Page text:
The Letterkenny Pantomime celebrates its 70th year in 2020, and so too will Director Patrick Doherty.
Oh no he isn’t?
Oh yes he is!
At the tender age of six, Patrick played the leader of the Bumblebee Quartet in Dick Whittington in 1956.
Now, as he approaches his 70th birthday in March, he has a ‘slightly’ higher leadership role – commanding a monstrous production and a cast of over 100 in the 2020 panto Cinderella.
Cinderella was in fact the very first panto to be staged in Letterkenny back in 1950 at the Devlin Hall on Lower Main Street. The Deju Vu SVP store now occupies that space where many Letterkenny locals made a proud stage debut. The panto continued there for around 10 years before taking a break.
Musical theatre never left Patrick’s heart, and in 1985 he took on the direction of the pantomime, two years after it was resurrected by Aussie Bryson in 1983. It had been brought back to fundraise for the Letterkenny Community Centre, and they continued with shows in the community centre, St Eunan’s College and the Mount Errigal for another 10 years.
In 2001, Patrick had another type of motivation to bring the pantomime back, following the passing of his beloved wife Bernie.
“My wife died of cancer, at that stage and I decided we would raise money for the Hospice. So I came up with the idea of resurrecting the pantomime myself and the Hospice came on board with us,” he said.
Over €16,000 was raised for the Donegal Hospice from The Frog Princess at the newly-opened An Grianan Theatre.
And that community focus has been what makes the Letterkenny panto so unique. Each show night is offered to a host group, such as schools, football clubs and church funds, who sell tickets, run a draw, and walk away with a profit for themselves.
Few people will realise the amount of work that goes on behind the scenes long before opening night.
After a January play is done and dusted, Patrick is back into panto mode in April/May, writing the script and looking forward to casting in autumn. Come winter it’s full days and long nights of rehearsals and preparations.
The draw of the panto is in the localised script, the new talents and the familiar faces.
“This year, I have the best cast ever,” Patrick says.
“I haven’t the most talented cast I’ve ever had. But I have the easiest cast to work with. They are a director’s dream.”
Patrick counts himself lucky to have a big turnover of talent available in Donegal, with six new faces this year, but there are some legendary names that the audience always loves to see in the programme.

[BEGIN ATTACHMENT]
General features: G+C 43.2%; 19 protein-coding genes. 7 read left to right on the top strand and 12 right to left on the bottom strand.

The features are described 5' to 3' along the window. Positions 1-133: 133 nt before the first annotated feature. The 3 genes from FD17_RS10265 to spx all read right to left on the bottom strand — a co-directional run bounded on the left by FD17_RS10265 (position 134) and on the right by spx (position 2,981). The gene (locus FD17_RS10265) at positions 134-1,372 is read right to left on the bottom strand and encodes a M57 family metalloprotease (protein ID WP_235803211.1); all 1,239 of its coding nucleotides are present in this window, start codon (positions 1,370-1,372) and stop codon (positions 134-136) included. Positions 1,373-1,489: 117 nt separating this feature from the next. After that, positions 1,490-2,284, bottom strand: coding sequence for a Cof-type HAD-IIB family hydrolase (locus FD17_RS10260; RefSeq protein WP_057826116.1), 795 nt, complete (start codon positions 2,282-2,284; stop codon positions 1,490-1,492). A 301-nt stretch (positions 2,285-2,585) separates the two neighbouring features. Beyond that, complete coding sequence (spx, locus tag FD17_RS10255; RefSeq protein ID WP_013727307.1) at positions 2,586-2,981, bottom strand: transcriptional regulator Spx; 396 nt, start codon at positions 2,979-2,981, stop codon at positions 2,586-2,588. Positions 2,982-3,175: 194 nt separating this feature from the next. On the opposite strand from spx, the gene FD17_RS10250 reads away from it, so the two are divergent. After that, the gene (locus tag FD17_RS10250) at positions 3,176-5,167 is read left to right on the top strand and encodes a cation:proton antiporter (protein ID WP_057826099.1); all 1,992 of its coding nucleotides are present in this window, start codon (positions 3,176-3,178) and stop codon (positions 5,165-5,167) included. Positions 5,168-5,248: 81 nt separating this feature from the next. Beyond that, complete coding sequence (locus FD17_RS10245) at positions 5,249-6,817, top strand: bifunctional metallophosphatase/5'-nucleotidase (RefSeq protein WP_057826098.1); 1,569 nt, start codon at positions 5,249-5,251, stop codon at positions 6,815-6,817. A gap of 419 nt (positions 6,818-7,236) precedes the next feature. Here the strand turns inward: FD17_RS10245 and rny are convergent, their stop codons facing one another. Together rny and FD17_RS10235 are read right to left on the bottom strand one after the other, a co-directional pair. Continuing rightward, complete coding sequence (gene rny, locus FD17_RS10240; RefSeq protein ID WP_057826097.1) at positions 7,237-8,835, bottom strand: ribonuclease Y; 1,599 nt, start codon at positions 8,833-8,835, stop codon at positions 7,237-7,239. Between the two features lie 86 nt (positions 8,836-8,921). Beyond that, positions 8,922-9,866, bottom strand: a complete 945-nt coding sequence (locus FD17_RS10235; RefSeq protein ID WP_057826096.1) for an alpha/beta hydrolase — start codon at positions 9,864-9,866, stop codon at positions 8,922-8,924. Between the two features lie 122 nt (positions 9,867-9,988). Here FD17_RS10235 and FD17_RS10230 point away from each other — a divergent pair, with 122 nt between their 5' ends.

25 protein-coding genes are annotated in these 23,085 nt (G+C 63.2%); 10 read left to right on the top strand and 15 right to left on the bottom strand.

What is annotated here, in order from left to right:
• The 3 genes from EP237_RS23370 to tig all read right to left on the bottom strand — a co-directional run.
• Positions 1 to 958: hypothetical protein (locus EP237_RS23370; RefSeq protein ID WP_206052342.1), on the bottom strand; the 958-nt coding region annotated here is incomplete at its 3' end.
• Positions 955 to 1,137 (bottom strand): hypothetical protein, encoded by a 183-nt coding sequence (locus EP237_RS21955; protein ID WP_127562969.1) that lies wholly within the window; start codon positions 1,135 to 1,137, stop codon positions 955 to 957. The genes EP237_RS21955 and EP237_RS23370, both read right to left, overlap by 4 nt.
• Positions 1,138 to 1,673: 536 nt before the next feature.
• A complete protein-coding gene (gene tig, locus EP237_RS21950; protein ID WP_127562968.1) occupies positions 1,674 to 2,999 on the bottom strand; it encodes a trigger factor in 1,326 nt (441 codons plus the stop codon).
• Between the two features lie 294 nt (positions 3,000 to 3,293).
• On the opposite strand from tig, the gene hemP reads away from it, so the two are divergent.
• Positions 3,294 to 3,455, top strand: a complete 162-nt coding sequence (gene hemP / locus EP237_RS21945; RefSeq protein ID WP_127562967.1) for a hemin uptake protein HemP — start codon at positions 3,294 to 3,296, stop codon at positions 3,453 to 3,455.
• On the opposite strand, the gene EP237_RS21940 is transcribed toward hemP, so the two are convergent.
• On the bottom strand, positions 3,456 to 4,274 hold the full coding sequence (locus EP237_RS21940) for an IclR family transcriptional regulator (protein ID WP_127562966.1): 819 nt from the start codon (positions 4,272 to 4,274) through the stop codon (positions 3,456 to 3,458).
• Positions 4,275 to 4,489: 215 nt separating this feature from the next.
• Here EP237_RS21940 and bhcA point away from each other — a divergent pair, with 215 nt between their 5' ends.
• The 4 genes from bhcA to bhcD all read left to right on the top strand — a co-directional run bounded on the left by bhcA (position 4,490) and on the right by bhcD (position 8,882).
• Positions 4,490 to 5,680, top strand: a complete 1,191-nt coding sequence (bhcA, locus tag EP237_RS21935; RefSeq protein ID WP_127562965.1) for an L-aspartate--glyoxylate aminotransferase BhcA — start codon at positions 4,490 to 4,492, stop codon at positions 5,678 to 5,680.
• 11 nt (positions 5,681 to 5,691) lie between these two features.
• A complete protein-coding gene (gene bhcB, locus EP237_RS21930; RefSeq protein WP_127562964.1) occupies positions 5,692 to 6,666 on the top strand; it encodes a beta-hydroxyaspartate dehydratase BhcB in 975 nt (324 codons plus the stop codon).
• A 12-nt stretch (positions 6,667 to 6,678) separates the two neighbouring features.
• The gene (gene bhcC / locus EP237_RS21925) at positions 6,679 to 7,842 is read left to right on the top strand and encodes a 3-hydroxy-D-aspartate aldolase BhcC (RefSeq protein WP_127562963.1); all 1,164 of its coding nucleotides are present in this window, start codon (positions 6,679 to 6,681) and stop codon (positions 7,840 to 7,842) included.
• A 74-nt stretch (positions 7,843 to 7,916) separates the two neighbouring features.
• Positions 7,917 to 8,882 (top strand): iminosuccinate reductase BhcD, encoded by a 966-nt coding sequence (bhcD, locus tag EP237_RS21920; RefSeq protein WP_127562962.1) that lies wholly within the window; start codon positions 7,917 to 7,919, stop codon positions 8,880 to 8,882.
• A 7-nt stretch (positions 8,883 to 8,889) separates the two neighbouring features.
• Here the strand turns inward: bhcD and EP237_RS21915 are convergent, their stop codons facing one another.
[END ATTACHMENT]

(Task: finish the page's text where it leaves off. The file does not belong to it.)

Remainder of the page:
“If you mention pantomime in Letterkenny, I’m not the first name that springs to mind. It’s Tommy Sweeney. That doesn’t offend me because I gave Tommy his big break because I recognise the talent he had. He is THE legend of pantomime,” Patrick said.
Patrick is reluctant to name names because too many other great characters have graced the stage over the decades.
It may be an amateur show, but they always strive to bring it to a professional level. This year’s Cinderella show promises to be a real dazzling spectacle with musical direction by Paul Ward & The Humble Earthworm and choreography by Fusion – Events & Opportunities.
After all the work is done, Patrick allows himself just one moment of pride at the final curtain:
“I’m not a glory seeker by any means. The last night of any show I would go missing. I go to the back of the hall and I look down. People are on their feet clapping. I just look down and say ‘I made that happen’.
“I don’t have to walk out on the stage and thank everyone, because I thank everyone in private at parties.”
Over the years Patrick has proudly seen his cast members flourishing from childhood to adulthood. Some people started as fairies or little elves in the children’s chorus, or saying one line as a young newcomer, before returning as lead stars.
The pantomime cast has members aged from 4 to 84, and this year they will have three generations of Dohertys on stage.
He may live and breathe panto, but Patrick is planning to step back from the director’s role sometime soon.
“My term is coming to an end and I would imagine it’s fairly shortly. It definitely has to move on. We have brought it from being a very amateurish panto in the 50s to scale the heights. We’ve modernised it,” he said.
It has always been a group effort and Patrick is confident that, without him, the show will continue to go from strength to strength with the current committee.
Cinderella 2020, at the newer and bigger Aura Leisure Centre venue, is going to dazzle, delight and shock audiences at times.
“It’s just so different,” Patrick hints.
“I love Cinderella, it probably the best pantomime of them all to do. There is such scope in it.”
“I told people it would be bye-bye after Cinderella because I always wanted to go out with a bang. But I don’t think I’ll go yet.”
Tickets for Cinderella (22nd – 26th January) are out now – available from the Aura Leisure Centre and host groups (details below). For more, visit www.facebook.com/letterkenny.pantomime